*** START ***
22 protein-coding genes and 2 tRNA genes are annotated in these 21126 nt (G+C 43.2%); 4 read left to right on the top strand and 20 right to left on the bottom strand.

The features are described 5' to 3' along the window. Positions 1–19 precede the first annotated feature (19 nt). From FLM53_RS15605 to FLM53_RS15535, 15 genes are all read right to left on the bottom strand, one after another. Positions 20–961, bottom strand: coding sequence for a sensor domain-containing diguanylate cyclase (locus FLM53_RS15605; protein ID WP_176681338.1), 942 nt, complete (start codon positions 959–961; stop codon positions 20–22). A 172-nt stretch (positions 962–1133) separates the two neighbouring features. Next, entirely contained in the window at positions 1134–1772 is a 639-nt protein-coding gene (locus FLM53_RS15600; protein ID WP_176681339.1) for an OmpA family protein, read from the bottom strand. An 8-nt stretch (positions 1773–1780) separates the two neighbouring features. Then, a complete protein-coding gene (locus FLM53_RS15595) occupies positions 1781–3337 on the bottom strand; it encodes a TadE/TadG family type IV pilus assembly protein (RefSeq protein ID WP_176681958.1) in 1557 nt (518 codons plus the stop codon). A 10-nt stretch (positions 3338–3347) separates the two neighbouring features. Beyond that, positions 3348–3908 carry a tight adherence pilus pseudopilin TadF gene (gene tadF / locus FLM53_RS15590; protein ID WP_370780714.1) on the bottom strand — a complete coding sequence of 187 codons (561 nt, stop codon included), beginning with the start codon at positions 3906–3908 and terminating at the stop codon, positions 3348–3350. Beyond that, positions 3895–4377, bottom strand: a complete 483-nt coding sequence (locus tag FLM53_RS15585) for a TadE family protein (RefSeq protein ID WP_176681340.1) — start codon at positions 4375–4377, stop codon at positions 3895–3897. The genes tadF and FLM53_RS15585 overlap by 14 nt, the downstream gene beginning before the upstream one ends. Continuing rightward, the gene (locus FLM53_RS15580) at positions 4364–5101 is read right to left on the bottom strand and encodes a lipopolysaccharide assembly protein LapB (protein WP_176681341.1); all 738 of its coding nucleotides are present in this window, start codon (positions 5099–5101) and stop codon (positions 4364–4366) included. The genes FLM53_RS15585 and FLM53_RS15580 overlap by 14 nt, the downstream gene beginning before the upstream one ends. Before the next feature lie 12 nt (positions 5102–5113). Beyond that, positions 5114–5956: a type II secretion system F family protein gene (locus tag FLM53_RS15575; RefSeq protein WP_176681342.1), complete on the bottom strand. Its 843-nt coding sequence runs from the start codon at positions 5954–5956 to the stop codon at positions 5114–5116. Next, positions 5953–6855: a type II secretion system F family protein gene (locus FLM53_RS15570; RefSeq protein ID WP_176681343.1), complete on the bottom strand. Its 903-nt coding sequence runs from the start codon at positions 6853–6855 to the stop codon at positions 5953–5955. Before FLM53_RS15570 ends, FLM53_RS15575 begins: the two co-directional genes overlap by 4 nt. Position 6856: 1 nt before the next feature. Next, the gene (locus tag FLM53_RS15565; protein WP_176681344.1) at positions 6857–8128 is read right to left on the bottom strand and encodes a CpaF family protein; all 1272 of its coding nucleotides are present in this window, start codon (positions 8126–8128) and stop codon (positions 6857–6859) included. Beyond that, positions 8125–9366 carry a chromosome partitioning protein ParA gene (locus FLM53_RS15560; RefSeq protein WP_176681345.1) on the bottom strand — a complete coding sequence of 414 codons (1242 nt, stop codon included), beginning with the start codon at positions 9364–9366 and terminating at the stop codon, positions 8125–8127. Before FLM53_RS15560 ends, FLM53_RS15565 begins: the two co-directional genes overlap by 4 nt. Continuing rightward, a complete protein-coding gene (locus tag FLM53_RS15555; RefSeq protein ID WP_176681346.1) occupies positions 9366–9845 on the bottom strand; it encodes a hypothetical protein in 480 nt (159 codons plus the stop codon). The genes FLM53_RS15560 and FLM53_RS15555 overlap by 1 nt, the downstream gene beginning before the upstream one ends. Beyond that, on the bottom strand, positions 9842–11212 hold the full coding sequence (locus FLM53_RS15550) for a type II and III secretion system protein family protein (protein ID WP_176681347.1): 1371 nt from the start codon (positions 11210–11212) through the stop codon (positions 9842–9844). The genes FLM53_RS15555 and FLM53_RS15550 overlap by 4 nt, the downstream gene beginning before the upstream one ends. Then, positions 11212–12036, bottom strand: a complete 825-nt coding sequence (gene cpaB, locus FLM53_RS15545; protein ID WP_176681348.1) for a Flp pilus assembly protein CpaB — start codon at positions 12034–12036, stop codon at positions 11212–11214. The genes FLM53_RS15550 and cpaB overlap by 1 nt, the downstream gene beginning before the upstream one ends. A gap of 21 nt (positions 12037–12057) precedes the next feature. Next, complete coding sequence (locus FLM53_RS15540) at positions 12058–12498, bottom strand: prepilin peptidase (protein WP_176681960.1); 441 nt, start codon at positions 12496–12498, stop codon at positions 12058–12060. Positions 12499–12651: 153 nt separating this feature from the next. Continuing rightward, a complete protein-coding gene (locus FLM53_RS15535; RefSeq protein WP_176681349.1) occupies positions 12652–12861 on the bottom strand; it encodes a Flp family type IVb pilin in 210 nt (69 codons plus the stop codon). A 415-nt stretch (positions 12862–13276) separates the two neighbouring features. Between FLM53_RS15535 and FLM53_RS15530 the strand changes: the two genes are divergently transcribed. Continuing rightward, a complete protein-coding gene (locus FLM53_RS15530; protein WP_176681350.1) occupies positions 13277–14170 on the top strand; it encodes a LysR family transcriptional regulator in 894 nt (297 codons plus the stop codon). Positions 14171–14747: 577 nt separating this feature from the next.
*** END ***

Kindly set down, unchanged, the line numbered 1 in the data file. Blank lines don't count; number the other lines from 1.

22 protein-coding genes and 2 tRNA genes are annotated in these 21126 nt (G+C 43.2%); 4 read left to right on the top strand and 20 right to left on the bottom strand.